Celiac Disease and Gluten-Free Diets
Posted: May 16, 2015
It can damage the small intestine and interfere with the absorption of nutrients from food. Left untreated, people with celiac disease can develop further complications such as other autoimmune diseases, osteoporosis, thyroid disease, and cancer.
According to the Celiac Disease Foundation, 1 in 100 people are estimated to be affected by the disease worldwide. Currently, the only treatment is to follow a gluten-free diet.
Gluten is a protein found in barley, rye, and wheat. Gluten functions to form a sticky protein that provides elasticity and structure to baked goods. Some oats also contain gluten. If oats are gluten-free, it will be indicated on the package label.
Some common sources of gluten include:
- Cereal products
- Cookies, cakes and other baked goods
- Stuffings and dressings
A gluten-free diet can present challenges but can be overcome with careful and thorough food label reading. Check labels for both ingredient listings and “gluten-free” claims. If a product bears a “gluten-free” claim, it is considered to have met the FDA regulations of less than 20 ppm gluten and should be safe to eat. Manufacturers can change ingredients at any time so read labels every time you purchase foods.
If following a gluten-free diet, choose naturally gluten-free grains and flours, including rice, cassava, corn (maize), soy, potato, tapioca, beans, sorghum, quinoa, millet, buckwheat, arrowroot, amaranth, teff, flax, chia, yucca, and nut flours. Also select naturally gluten-free foods like: unprocessed fresh, frozen or canned fruits and vegetables; meats, poultry, pork, fish and seafood; eggs; beans; plain nuts and seeds; and plain, unflavored dairy products.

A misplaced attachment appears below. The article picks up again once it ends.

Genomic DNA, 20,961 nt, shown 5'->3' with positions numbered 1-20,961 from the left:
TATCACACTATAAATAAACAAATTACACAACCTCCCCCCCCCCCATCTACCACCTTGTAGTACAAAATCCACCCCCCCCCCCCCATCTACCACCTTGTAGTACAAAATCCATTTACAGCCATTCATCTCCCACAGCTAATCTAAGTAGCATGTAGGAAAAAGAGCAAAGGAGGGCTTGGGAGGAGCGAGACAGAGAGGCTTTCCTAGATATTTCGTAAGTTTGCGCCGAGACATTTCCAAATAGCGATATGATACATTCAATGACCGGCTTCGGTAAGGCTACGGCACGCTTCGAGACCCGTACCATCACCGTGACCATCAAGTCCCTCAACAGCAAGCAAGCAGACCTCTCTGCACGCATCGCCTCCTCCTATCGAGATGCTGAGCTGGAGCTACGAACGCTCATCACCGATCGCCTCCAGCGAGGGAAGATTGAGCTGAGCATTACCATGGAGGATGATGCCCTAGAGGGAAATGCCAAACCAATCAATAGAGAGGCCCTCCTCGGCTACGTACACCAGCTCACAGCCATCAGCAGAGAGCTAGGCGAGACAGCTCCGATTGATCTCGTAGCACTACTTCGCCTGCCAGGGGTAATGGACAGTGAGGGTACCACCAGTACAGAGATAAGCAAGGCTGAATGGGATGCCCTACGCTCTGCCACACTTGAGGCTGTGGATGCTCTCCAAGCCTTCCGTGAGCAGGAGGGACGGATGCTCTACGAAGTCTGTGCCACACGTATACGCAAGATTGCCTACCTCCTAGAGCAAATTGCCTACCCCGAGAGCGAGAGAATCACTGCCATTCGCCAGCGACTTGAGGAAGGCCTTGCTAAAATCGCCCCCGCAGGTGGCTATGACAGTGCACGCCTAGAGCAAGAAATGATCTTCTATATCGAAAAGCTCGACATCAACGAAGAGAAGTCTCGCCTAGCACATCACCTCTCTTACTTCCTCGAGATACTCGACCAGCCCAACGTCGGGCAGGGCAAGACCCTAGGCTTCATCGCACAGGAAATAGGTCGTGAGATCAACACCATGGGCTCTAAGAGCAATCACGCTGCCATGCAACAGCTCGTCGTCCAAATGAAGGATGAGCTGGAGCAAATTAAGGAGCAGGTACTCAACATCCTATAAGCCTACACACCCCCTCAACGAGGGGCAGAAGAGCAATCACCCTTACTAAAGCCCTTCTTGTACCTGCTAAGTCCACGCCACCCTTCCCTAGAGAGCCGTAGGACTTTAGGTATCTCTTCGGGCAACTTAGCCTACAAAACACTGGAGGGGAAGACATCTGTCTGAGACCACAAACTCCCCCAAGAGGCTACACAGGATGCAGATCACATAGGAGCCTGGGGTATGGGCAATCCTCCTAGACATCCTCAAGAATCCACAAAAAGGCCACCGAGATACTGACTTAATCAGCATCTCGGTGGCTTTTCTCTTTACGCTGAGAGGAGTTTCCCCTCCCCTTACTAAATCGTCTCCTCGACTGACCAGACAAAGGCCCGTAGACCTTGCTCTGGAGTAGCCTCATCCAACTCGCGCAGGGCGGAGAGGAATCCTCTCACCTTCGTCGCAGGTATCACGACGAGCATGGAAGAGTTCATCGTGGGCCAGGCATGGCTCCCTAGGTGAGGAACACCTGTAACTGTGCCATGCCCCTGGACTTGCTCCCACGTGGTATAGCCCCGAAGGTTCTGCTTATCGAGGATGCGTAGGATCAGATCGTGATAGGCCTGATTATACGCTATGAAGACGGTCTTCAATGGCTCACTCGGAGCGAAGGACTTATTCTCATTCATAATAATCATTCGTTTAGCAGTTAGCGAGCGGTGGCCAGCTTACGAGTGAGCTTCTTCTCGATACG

People who prepare both gluten-free and gluten-containing foods in the same kitchen must avoid cross-contact of these foods. Cross-contact (gluten-free foods that touch gluten foods) can happen when using the same cutting boards, deep fryers, pans, or serving utensils for both products without cleaning between uses. It can also happen if hands are not properly washed after handling gluten products and before working with gluten-free foods. To prevent cross contact, wash hands often, clean counter tops and cutting boards often to remove gluten containing crumbs, and wash cook utensils, knives, pans, grills, thermometers, cloths, and sponges carefully after each use and before cooking gluten-free foods.
Karen Thomas is a family and consumer sciences educator for Penn State Extension in Lackawanna County.